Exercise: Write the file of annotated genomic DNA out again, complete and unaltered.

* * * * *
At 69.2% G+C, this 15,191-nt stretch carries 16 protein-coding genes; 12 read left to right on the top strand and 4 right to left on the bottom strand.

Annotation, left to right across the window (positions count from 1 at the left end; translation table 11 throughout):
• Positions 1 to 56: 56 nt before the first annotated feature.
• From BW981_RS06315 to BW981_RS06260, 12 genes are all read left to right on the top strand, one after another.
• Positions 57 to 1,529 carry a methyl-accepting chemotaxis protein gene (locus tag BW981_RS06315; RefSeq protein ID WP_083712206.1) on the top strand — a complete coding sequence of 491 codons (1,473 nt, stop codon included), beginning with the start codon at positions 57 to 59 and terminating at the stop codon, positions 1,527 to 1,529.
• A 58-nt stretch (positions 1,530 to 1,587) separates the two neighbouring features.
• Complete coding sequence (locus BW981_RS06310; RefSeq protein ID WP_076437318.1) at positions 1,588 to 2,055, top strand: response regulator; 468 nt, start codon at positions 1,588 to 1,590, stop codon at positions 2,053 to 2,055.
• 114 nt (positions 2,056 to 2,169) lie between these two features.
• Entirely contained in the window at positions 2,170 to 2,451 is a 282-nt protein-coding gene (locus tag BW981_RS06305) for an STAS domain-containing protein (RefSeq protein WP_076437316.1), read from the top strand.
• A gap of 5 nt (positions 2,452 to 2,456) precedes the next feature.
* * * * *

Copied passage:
At 69.2% G+C, this 15,191-nt stretch carries 16 protein-coding genes; 12 read left to right on the top strand and 4 right to left on the bottom strand.

Annotation, left to right across the window (positions count from 1 at the left end; translation table 11 throughout):
• Positions 1 to 56: 56 nt before the first annotated feature.
• From BW981_RS06315 to BW981_RS06260, 12 genes are all read left to right on the top strand, one after another.
• Positions 57 to 1,529 carry a methyl-accepting chemotaxis protein gene (locus tag BW981_RS06315; RefSeq protein ID WP_083712206.1) on the top strand — a complete coding sequence of 491 codons (1,473 nt, stop codon included), beginning with the start codon at positions 57 to 59 and terminating at the stop codon, positions 1,527 to 1,529.
• A 58-nt stretch (positions 1,530 to 1,587) separates the two neighbouring features.
• Complete coding sequence (locus BW981_RS06310; RefSeq protein ID WP_076437318.1) at positions 1,588 to 2,055, top strand: response regulator; 468 nt, start codon at positions 1,588 to 1,590, stop codon at positions 2,053 to 2,055.
• 114 nt (positions 2,056 to 2,169) lie between these two features.
• Entirely contained in the window at positions 2,170 to 2,451 is a 282-nt protein-coding gene (locus tag BW981_RS06305) for an STAS domain-containing protein (RefSeq protein WP_076437316.1), read from the top strand.
• A gap of 5 nt (positions 2,452 to 2,456) precedes the next feature.